In the process of mis-covering the ongoing protests, outlets have decontextualized the Yellow Vest movement from its roots in opposing technocratic rule by elites perceived to be far-removed from the realities of the policies they push on the populations they govern.

By decontextualized the spectacle from the politics, the internal revolt of France has gone on largely under the radar.

The movement is yet another sign that many people, in and out of France, feel alienated from their politicians and sense they cannot control their economic or political destinies. But this message has been mostly missed by many media outlets.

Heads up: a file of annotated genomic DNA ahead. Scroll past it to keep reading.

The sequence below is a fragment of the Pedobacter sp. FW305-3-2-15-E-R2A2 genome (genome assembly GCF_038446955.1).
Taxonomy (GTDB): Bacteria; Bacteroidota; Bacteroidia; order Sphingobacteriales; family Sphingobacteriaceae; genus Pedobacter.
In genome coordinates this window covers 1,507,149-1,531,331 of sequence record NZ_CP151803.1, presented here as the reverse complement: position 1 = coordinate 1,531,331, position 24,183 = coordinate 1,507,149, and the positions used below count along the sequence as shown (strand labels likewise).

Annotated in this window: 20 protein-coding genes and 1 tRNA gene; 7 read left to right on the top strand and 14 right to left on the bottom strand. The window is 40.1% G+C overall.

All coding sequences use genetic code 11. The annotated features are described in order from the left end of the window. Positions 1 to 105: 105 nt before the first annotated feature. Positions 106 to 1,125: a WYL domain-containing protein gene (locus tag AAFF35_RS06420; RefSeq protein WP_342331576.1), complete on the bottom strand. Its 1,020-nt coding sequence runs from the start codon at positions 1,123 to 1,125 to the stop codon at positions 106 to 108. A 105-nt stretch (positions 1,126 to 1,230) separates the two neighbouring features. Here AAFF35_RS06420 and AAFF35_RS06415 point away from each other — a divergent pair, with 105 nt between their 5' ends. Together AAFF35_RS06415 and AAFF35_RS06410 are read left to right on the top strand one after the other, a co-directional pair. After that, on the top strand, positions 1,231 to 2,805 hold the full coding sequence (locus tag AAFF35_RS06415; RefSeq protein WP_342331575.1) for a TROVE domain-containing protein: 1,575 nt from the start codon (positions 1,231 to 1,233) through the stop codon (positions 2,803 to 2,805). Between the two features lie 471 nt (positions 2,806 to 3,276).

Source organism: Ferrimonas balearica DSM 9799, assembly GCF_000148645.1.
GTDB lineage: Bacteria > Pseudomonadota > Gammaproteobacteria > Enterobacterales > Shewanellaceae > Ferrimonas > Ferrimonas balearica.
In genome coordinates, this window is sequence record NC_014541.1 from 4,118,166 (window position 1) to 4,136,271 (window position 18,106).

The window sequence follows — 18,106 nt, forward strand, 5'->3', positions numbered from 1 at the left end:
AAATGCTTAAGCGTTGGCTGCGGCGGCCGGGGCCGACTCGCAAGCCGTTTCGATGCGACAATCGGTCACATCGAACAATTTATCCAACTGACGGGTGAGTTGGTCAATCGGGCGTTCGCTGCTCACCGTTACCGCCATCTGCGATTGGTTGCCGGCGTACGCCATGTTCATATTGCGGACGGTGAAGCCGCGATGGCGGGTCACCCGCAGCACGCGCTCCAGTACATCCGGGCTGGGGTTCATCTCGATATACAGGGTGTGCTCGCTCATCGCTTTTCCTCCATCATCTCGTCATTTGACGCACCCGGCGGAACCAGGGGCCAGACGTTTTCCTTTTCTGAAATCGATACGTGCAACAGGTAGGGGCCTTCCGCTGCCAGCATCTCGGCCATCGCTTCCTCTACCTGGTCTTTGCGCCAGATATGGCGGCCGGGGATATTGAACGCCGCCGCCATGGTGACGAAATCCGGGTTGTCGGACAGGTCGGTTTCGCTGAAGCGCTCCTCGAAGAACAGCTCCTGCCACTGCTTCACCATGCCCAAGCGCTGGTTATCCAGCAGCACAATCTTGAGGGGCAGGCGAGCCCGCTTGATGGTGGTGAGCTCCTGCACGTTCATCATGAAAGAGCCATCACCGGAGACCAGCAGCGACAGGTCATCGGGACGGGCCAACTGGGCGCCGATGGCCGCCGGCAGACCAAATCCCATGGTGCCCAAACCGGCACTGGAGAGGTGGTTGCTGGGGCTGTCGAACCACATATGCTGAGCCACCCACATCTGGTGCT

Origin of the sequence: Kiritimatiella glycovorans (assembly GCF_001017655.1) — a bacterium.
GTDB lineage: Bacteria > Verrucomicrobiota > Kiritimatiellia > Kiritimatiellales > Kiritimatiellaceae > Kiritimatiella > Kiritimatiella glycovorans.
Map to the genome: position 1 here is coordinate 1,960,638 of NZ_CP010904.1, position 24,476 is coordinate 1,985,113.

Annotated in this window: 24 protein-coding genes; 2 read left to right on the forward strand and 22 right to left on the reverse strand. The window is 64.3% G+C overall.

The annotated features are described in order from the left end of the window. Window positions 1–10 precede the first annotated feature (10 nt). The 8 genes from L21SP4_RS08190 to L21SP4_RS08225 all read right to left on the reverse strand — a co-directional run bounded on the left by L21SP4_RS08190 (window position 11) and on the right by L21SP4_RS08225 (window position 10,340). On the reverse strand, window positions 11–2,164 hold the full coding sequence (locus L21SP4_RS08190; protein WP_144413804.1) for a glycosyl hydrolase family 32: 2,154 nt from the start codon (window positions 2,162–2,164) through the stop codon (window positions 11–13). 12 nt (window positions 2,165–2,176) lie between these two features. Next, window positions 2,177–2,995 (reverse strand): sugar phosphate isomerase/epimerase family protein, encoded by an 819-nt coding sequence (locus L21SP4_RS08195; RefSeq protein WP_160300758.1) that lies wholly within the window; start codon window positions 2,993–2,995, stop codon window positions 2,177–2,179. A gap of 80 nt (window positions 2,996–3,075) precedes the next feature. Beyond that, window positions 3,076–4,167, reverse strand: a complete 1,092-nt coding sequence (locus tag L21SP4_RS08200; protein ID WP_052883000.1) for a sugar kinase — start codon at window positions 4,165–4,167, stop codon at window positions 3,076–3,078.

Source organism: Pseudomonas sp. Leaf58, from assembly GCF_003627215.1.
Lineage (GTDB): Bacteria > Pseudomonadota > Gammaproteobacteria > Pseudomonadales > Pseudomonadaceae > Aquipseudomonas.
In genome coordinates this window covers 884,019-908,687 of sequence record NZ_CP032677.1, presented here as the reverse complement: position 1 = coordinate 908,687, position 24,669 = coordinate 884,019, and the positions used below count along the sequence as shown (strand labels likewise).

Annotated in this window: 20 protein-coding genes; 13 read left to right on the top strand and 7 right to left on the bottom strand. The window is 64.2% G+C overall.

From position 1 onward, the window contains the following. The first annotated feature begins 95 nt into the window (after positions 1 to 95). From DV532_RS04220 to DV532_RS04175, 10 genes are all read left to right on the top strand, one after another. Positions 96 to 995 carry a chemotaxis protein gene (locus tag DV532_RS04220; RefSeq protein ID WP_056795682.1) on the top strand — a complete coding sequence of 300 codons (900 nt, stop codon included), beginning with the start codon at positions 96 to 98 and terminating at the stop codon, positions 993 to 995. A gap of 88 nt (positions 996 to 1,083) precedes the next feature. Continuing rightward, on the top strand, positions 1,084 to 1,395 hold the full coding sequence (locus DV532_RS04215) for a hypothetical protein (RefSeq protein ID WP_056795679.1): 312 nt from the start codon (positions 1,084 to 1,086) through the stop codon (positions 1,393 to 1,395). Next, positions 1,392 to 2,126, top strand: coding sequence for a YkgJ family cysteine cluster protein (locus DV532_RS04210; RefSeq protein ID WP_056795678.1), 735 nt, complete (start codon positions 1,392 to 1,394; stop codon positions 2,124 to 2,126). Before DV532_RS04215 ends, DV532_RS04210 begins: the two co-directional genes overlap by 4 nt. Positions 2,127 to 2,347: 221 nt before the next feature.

Obfuscating the Revolt of the Yellow Vests 

On May 1, droves of protesters wearing yellow vests marched and held signs through all of France. Yellow vests inter-mingled with labor and climate activists in marches in Toulouse, Bordeaux, Lyon, Nantes, Marseille, Grenoble and Strasbourg among other cities.

But all media eyes were on Paris, where protesters violently clashed with police.


(Snapshot from google search of “Yellow Vests” dated May 1-2, 2019)

Powerful images of people in black masks and Yellow Vests standing amid tear gas emerged, and circulated widely.


Protesters in Paris during May Day protests in 2019 (AFP/FILE)


May Day protests (AFP/FILE)

Media outlets sent journalists to wade through the plumes of smoke and masses of rioters, providing real-time commentary on the action happening in front of them. The BBC panned over entire blocks of Paris with elevated cameras with an analyst describing the violence. TIME posted a quick one-minute clip of Yellow Vests running from storming riot cops and anti-fascist rioters throwing stones at idle vans.